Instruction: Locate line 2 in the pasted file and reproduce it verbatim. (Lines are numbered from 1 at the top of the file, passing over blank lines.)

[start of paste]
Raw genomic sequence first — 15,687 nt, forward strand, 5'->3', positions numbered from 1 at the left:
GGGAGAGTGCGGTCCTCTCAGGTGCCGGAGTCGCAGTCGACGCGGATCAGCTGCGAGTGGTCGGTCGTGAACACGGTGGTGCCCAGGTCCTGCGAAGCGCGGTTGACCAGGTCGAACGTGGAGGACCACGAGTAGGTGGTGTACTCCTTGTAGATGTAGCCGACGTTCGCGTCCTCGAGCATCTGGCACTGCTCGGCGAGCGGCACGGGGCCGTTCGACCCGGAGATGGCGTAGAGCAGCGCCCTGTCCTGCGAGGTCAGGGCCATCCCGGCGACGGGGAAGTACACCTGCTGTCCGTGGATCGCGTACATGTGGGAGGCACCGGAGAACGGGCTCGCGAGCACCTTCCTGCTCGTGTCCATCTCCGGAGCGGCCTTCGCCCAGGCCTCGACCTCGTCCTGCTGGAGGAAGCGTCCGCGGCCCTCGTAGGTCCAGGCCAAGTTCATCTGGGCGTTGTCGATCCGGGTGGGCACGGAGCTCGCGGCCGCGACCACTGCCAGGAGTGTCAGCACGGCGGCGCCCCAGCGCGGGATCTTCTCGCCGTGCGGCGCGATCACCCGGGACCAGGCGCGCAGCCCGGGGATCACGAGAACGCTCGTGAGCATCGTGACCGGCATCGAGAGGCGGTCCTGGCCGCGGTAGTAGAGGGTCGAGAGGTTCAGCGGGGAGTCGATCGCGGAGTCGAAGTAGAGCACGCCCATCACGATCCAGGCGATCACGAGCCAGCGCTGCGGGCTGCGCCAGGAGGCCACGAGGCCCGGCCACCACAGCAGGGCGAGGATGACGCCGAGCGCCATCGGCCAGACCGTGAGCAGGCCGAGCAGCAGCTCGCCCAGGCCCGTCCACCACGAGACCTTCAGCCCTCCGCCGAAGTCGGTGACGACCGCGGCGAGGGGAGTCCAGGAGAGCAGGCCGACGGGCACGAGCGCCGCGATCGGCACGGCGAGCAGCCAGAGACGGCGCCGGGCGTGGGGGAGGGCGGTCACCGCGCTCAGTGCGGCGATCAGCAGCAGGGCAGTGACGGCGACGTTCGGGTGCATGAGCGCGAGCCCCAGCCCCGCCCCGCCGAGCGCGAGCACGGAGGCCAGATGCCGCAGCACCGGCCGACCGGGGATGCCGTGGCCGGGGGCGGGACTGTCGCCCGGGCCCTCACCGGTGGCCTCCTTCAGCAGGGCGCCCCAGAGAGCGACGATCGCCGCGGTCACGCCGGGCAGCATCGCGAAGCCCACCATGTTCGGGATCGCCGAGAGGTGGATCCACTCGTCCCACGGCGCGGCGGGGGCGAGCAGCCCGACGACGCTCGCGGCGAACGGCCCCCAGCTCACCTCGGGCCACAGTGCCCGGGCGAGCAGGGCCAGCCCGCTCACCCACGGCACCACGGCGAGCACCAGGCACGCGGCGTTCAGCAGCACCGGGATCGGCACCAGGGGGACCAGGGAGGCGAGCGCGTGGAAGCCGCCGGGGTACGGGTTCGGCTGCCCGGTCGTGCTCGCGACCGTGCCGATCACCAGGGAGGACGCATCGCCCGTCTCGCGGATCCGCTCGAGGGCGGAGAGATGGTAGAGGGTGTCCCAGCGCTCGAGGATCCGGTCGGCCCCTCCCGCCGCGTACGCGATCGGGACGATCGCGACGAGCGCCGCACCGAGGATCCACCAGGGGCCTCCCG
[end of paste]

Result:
GGGAGAGTGCGGTCCTCTCAGGTGCCGGAGTCGCAGTCGACGCGGATCAGCTGCGAGTGGTCGGTCGTGAACACGGTGGTGCCCAGGTCCTGCGAAGCGCGGTTGACCAGGTCGAACGTGGAGGACCACGAGTAGGTGGTGTACTCCTTGTAGATGTAGCCGACGTTCGCGTCCTCGAGCATCTGGCACTGCTCGGCGAGCGGCACGGGGCCGTTCGACCCGGAGATGGCGTAGAGCAGCGCCCTGTCCTGCGAGGTCAGGGCCATCCCGGCGACGGGGAAGTACACCTGCTGTCCGTGGATCGCGTACATGTGGGAGGCACCGGAGAACGGGCTCGCGAGCACCTTCCTGCTCGTGTCCATCTCCGGAGCGGCCTTCGCCCAGGCCTCGACCTCGTCCTGCTGGAGGAAGCGTCCGCGGCCCTCGTAGGTCCAGGCCAAGTTCATCTGGGCGTTGTCGATCCGGGTGGGCACGGAGCTCGCGGCCGCGACCACTGCCAGGAGTGTCAGCACGGCGGCGCCCCAGCGCGGGATCTTCTCGCCGTGCGGCGCGATCACCCGGGACCAGGCGCGCAGCCCGGGGATCACGAGAACGCTCGTGAGCATCGTGACCGGCATCGAGAGGCGGTCCTGGCCGCGGTAGTAGAGGGTCGAGAGGTTCAGCGGGGAGTCGATCGCGGAGTCGAAGTAGAGCACGCCCATCACGATCCAGGCGATCACGAGCCAGCGCTGCGGGCTGCGCCAGGAGGCCACGAGGCCCGGCCACCACAGCAGGGCGAGGATGACGCCGAGCGCCATCGGCCAGACCGTGAGCAGGCCGAGCAGCAGCTCGCCCAGGCCCGTCCACCACGAGACCTTCAGCCCTCCGCCGAAGTCGGTGACGACCGCGGCGAGGGGAGTCCAGGAGAGCAGGCCGACGGGCACGAGCGCCGCGATCGGCACGGCGAGCAGCCAGAGACGGCGCCGGGCGTGGGGGAGGGCGGTCACCGCGCTCAGTGCGGCGATCAGCAGCAGGGCAGTGACGGCGACGTTCGGGTGCATGAGCGCGAGCCCCAGCCCCGCCCCGCCGAGCGCGAGCACGGAGGCCAGATGCCGCAGCACCGGCCGACCGGGGATGCCGTGGCCGGGGGCGGGACTGTCGCCCGGGCCCTCACCGGTGGCCTCCTTCAGCAGGGCGCCCCAGAGAGCGACGATCGCCGCGGTCACGCCGGGCAGCATCGCGAAGCCCACCATGTTCGGGATCGCCGAGAGGTGGATCCACTCGTCCCACGGCGCGGCGGGGGCGAGCAGCCCGACGACGCTCGCGGCGAACGGCCCCCAGCTCACCTCGGGCCACAGTGCCCGGGCGAGCAGGGCCAGCCCGCTCACCCACGGCACCACGGCGAGCACCAGGCACGCGGCGTTCAGCAGCACCGGGATCGGCACCAGGGGGACCAGGGAGGCGAGCGCGTGGAAGCCGCCGGGGTACGGGTTCGGCTGCCCGGTCGTGCTCGCGACCGTGCCGATCACCAGGGAGGACGCATCGCCCGTCTCGCGGATCCGCTCGAGGGCGGAGAGATGGTAGAGGGTGTCCCAGCGCTCGAGGATCCGGTCGGCCCCTCCCGCCGCGTACGCGATCGGGACGATCGCGACGAGCGCCGCACCGAGGATCCACCAGGGGCCTCCCG